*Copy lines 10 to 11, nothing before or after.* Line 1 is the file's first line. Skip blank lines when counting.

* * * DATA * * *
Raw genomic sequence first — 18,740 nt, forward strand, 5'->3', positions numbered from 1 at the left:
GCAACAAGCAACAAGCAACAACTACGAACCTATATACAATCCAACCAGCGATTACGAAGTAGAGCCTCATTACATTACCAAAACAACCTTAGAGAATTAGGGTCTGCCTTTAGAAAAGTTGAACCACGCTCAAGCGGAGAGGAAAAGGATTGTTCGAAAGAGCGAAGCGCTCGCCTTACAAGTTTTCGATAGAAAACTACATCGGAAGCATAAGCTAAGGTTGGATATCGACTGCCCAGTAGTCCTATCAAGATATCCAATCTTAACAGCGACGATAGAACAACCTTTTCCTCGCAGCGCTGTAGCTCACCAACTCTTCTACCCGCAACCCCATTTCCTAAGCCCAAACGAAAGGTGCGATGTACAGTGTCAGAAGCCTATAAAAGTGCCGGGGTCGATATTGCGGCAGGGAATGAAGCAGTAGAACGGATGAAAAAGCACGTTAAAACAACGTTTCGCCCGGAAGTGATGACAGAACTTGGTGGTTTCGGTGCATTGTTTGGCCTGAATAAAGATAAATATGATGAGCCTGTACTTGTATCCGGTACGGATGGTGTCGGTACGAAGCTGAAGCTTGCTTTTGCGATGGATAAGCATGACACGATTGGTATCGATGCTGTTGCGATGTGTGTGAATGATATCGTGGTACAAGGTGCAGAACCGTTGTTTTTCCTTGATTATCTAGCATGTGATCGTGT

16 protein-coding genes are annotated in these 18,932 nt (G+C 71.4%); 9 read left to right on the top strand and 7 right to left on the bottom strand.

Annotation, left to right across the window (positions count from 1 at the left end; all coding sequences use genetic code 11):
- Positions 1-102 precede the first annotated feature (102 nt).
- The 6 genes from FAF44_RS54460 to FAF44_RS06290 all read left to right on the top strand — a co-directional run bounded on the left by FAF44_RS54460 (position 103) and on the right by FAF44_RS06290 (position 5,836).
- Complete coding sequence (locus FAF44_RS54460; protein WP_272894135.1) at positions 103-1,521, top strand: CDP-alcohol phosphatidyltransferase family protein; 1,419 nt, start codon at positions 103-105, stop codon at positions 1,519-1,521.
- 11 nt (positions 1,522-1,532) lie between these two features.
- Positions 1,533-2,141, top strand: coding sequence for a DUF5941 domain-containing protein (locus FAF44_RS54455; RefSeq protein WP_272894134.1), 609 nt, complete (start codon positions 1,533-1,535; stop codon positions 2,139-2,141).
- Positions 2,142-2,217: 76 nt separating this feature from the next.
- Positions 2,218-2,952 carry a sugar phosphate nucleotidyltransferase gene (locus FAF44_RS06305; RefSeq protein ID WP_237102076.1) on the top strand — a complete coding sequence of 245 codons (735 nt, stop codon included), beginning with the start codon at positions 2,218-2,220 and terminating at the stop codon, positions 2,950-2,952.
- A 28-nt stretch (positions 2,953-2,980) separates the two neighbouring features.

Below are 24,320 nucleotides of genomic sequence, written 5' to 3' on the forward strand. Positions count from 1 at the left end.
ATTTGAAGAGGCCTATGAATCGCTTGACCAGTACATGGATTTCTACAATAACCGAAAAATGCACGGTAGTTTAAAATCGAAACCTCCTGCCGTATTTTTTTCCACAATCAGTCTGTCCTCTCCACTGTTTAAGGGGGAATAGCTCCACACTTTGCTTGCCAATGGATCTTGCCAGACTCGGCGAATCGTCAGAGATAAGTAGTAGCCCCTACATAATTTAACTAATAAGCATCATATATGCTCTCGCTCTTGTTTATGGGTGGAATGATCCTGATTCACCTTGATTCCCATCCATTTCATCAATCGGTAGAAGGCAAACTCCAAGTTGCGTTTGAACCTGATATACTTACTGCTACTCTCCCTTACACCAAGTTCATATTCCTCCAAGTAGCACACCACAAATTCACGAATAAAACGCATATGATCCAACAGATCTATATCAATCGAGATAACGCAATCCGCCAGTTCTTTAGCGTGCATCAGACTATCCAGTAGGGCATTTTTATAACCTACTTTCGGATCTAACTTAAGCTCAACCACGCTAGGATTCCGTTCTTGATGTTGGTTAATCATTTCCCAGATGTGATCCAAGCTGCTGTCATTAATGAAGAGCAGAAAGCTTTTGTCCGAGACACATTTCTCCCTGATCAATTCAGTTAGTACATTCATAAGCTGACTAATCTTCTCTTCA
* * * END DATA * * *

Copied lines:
- Positions 2,142-2,217: 76 nt separating this feature from the next.
- Positions 2,218-2,952 carry a sugar phosphate nucleotidyltransferase gene (locus FAF44_RS06305; RefSeq protein ID WP_237102076.1) on the top strand — a complete coding sequence of 245 codons (735 nt, stop codon included), beginning with the start codon at positions 2,218-2,220 and terminating at the stop codon, positions 2,950-2,952.